I know why silicon is used for ICs and transistors in general due to its doping features. But I don't know why we use silicon as a PCBs, all we need is to isolate pins from each other in a PCB, right? So, will any insulating material work? Such as wood?
PCB's are NOT made of silicon!
PCBs are made from coated paper (coated to make it somewhat fire resistant), this is the cheap option.
Better PCBs are made from epoxy coated fiberglass, a common material is FR4.
Reasons not to use silicon for PCBs:
Silicon is only a good isolator when it is very pure (no contaminants). For making semiconductors extremely pure Silicon manufactured. This is expensive to make but not much of it is needed per transistor / IC so the total material cost per device is quite low.
Silicon is very brittle it is simply unsuitable to make a strong PCB that can withstand some mechanical force.
Reasons not to use wood for PCBs:
Wood is flammable
Wood is not strong when it is thin.
Wood can bend over time due to aging and moisture.
Coated paper and FR4 do not have the disadvantages mentioned above. Also, it is easy to coat them with copper to make the connections. It is easy to drill holes in the material. These materials are cheap.
After some research, silicon pcb does exists and there is an industry doing them.
As this publication shows https://www.eejournal.com/article/20130723-siliconcirc/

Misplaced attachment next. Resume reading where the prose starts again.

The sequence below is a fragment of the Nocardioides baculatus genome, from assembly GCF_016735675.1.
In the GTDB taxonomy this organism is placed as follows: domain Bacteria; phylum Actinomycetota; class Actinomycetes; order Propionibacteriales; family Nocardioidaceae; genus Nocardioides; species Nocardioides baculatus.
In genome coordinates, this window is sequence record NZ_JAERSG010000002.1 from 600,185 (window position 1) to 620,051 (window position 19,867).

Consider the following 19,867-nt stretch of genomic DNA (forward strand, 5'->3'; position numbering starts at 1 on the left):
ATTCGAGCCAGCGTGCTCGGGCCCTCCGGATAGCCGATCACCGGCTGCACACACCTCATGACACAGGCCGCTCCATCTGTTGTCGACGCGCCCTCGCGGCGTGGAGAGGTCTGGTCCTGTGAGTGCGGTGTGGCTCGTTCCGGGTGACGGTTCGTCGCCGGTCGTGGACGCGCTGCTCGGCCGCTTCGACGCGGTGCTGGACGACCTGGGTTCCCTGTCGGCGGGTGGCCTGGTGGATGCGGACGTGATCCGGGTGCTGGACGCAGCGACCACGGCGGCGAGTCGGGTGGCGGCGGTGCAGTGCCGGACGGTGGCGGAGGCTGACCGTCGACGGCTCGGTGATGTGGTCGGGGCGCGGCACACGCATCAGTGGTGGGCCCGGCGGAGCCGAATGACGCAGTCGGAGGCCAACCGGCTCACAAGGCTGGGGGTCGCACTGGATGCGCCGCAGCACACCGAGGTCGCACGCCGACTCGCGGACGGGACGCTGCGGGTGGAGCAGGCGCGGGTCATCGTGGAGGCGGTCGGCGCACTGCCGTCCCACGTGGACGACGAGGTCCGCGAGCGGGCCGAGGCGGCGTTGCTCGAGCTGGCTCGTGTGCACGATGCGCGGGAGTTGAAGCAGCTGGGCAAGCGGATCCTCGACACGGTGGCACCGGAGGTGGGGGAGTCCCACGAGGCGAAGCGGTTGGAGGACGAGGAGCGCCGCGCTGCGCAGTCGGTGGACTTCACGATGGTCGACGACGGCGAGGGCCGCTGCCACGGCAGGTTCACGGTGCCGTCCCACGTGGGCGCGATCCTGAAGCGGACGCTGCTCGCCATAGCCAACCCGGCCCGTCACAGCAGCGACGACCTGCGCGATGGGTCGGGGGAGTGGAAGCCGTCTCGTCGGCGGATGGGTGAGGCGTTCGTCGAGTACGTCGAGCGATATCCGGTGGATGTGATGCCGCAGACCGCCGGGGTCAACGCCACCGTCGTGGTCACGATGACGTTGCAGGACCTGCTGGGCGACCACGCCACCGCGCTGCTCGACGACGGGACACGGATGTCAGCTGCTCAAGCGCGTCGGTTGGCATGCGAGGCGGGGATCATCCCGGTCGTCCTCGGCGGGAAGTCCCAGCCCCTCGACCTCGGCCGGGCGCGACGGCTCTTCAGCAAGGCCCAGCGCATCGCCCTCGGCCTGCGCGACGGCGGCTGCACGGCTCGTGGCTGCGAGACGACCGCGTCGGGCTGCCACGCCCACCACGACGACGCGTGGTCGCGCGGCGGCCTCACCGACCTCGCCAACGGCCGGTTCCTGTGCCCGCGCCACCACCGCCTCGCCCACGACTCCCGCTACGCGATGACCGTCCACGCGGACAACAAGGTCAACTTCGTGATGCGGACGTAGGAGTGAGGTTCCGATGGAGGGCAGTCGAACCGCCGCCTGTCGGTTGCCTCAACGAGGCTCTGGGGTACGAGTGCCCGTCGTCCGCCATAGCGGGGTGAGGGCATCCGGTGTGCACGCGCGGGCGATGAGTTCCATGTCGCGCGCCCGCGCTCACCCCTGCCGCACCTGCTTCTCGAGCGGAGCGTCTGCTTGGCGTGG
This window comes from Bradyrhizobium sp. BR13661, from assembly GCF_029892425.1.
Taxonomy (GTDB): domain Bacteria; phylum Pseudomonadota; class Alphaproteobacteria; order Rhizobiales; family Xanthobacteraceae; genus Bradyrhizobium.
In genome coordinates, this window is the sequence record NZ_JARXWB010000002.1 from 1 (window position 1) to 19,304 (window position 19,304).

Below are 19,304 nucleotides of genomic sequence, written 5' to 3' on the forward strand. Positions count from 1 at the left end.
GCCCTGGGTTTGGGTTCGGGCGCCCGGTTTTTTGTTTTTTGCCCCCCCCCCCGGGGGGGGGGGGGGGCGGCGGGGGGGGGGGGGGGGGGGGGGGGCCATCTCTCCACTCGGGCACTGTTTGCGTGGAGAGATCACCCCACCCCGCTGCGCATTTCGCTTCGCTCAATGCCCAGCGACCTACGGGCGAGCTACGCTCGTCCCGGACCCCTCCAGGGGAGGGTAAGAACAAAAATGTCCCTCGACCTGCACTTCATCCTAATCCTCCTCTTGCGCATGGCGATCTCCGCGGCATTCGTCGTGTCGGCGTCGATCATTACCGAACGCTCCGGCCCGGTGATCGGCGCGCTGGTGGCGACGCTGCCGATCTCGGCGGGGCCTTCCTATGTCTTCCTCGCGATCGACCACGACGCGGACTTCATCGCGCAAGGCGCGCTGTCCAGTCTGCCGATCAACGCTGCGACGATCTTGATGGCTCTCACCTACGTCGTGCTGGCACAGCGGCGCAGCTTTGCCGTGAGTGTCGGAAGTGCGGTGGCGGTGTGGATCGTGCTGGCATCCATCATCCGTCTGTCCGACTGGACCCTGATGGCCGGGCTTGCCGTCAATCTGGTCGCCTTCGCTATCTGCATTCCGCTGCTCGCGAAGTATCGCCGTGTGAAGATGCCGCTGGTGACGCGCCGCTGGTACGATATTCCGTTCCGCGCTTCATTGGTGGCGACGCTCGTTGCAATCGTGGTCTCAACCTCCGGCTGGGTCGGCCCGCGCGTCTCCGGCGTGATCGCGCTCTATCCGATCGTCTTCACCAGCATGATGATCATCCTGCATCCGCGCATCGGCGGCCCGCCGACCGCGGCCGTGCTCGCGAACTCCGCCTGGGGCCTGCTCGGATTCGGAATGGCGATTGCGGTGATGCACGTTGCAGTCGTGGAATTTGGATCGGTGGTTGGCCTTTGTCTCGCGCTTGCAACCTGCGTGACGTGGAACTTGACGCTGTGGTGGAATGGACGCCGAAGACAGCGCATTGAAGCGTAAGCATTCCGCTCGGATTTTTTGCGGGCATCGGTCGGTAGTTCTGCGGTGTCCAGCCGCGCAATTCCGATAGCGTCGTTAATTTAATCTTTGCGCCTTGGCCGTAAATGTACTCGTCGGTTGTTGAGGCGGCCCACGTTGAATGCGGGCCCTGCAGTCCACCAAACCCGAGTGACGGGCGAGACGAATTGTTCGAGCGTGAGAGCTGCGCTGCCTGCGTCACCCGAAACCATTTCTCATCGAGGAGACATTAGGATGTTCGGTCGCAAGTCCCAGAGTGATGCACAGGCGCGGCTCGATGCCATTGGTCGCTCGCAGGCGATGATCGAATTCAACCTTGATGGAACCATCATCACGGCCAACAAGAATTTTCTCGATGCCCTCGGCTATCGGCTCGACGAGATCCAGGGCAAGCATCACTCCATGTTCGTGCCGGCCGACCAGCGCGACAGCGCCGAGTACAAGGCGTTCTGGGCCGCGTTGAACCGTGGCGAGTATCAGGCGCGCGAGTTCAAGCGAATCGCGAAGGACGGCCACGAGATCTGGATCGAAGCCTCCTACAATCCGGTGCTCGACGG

"Silicon circuit boards (SiCBs) are similar to printed circuit boards (PCBs) but made with a silicon substrate rather than FR-4."
They allow pad pitch of 30-40 micron. Or 3 micron according to the second link.
The main purpose as advertised is ultra high density,for micro scale systems.
This company manufactures them http://www.sbmicrosystems.us/what/silicon-pcbs/
One can see the use, with specific miniaturized ICs into small devices as wearable glasses, health monitoring ring, or substrate interconnect for CPUs/cache memory, nano robotics...
It's a very specific use and they are not meant to replace Pcbs.
Never seen a PCB made from Silicon, for the reasons others have mentioned. Or for wood for that matter.
Materials I have used in designs include FR-4, Polyimide, Duroid (PTFE), Megtron, and ceramics.
Silicon as a substrate material actually does make some technical sense in that if you attaching bare Si chips to the substrate (using flip chip or bump pad technology), the fact that the CTE of the substrate matches the CTE of the chips means that you are much less likely to have cracked interconnects. But, except for some R&D activities, I've never seen that actually used in a product.
Would be interesting to hear anyone else's experience in this area. Maybe I should just make this into a new question.